The problem is that I don’t really have a fear of death.  I mean, I have a fear of dying, I suppose – I don’t go around antagonizing hungry lions or sticking my hands in meat grinders or anything like that – but I can’t really say that I have a good healthy fear of the death process.  To be honest, I actually enjoy funerals.  It’s dark, you get to wear black and cry in front of strangers.  What’s not to like?  Dr. Jamie says that this is because I’ve never really had anyone close to me die.  It’s true, I’m sorry to say.  There have been some family pets that have kicked the bucket over the years and there was that one episode of Growing Pains when Carol’s fiancé got hit by a car or something, but my family and friends have been annoyingly healthy throughout the course of my life.

So when I told Dr. Jamie about the scar on my stomach and how I’d lost my spleen when I was fifteen years old, she had an epiphany.  I chose the name Seymour because I think Seymour Spleen has a nice ring to it and because when the doctors did exploratory surgery on my stomach, they definitely got to see more of me than anyone else ever has.  Get it?  See more.  Seymour.  It’s kind of a play on words.  Anyhow, I did a little research and I found out just how important you were in my formative years, and I wanted to write you this letter to say thank you and to get some closure to our relationship.

So, here we go…

Thank you, Seymour.  You were the largest of my lymph organs in more ways than one.  For the first fifteen years of my life, you rested in the hypochondriac region of my abdominal cavity, between the fundus of my stomach and my diaphragm.  You prevented millions of disease organisms from entering my system with your spleen tissue, and then you attacked them with your lymphocytes.  Don’t think I didn’t appreciate that.  They say that an average spleen weighs about 0.2 kilograms, but the surgery report stated that you were almost twice that size, an entire pound of purple, peritoneum-covered companionship.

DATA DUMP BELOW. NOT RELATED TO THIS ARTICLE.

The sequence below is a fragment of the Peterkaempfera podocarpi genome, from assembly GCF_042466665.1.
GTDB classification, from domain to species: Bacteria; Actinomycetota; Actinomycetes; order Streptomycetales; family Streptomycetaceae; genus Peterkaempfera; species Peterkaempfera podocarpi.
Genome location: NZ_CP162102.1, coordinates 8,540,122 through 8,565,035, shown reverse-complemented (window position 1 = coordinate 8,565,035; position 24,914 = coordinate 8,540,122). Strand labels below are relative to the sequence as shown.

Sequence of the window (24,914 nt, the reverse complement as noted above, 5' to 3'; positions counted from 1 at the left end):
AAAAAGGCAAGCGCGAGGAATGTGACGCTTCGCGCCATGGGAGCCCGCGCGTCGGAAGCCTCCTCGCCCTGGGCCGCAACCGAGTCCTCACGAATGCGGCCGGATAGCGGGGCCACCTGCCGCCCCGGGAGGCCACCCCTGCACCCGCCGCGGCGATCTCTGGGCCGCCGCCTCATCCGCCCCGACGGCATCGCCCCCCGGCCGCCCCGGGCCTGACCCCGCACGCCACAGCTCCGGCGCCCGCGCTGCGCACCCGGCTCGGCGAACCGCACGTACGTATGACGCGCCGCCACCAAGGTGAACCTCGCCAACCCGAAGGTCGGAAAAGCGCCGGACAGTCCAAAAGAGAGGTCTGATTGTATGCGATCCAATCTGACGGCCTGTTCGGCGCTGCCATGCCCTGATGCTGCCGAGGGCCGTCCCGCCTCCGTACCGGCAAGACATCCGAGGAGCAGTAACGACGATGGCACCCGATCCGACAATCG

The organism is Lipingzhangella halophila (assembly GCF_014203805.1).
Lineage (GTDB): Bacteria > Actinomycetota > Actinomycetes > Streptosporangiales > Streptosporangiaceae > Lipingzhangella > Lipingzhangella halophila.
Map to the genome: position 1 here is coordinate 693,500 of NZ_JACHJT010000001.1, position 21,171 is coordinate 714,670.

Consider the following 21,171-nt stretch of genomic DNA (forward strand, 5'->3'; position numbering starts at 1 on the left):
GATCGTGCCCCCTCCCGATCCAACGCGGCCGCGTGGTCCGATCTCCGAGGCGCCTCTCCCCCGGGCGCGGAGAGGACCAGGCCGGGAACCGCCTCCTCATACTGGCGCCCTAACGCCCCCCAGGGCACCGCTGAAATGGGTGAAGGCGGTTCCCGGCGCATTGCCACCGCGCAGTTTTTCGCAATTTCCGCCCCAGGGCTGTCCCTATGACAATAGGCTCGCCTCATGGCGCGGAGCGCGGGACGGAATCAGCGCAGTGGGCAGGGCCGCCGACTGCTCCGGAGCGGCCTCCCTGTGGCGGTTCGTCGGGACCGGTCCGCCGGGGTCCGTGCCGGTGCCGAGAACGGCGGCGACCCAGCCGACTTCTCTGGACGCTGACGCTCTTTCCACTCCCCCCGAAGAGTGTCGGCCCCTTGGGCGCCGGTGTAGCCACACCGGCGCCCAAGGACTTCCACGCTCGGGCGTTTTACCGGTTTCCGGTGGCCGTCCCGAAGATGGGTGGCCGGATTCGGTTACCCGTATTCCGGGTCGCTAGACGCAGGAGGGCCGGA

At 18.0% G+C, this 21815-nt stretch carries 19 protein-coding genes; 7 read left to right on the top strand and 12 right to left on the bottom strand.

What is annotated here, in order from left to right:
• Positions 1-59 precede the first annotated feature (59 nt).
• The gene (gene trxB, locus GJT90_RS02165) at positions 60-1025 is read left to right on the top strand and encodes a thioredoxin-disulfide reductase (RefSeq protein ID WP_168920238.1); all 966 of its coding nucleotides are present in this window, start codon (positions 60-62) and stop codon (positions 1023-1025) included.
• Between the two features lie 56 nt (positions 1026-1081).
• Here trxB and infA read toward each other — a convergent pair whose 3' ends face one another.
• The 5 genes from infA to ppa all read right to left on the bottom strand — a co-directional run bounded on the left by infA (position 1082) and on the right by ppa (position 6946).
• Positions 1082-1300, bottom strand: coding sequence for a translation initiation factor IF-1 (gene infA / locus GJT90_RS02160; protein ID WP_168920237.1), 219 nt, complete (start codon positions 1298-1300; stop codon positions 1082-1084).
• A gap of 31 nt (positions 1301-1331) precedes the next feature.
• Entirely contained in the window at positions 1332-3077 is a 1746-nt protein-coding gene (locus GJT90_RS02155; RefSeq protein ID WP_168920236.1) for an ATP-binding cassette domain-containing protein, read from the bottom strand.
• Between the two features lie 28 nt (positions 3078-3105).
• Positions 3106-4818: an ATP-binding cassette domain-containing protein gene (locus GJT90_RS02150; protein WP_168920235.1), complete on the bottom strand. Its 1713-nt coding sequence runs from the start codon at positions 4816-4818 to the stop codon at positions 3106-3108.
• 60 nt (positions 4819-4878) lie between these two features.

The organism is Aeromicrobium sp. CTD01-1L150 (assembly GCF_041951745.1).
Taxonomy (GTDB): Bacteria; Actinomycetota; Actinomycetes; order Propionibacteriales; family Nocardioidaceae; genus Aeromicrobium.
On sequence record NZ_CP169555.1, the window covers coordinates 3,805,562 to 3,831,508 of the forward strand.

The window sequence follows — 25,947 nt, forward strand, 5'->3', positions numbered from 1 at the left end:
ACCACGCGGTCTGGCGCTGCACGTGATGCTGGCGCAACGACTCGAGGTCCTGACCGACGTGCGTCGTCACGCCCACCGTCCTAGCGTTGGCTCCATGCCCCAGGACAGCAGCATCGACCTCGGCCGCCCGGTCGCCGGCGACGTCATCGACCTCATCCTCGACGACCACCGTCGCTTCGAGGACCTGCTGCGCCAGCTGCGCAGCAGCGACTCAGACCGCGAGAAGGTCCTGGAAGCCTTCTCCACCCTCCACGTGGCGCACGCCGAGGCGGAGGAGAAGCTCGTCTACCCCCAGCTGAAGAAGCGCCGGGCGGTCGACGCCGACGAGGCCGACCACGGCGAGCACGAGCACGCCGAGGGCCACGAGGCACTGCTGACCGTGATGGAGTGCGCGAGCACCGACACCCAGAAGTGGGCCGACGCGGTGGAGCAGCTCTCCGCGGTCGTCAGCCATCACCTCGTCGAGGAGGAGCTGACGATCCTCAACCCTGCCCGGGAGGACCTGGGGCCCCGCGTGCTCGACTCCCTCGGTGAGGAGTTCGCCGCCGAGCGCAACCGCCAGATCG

I know that Pancreas and Kidney have totally missed your company.  Seriously.  I hear about it all the time.  “Where’d Seymour go?”  “We miss Seymour.”  Oh, they go on and on.  I am aware that Bone Marrow has taken over the production of red blood cells since I was a baby, but I’ll tell you something, the quality of workmanship has gone down considerably.  And I’m not just saying that.  Never send a bone to do a spleen’s job, I always say.  Furthermore, I’ve never seen Bone Marrow put in overtime removing bile pigments like you used to.  If you think Liver didn’t appreciate that, you’re crazy!

I think about the horrible afternoon of your passing all the time.  I replay the events of that awful day in my head and try to figure out how I could have prevented it.  I blame myself, if you want to know the truth.  The doctors tell me that it wasn’t my fault, that these things happen, but I can’t help but think that if I hadn’t jumped off of that roof and landed on my stomach, you’d still be here with us today, Seymour.

I guess that’s about it.  I just wanted to let you know that you’ll be missed.  To this day, whenever I step on a scale, I automatically add one extra pound to my weight and think of you.  The experts say that you can live to be a hundred years old without your spleen, but what kind of fucking life is that?  That’s what I want to know.

In Loving Memory,

Dale Bridges (your former host body)

One Response to “A Letter to My Surgically Removed Spleen, Seymour”

  1. Autumn Baker Says:

    Got to love that wit. Always have, always will. 🙂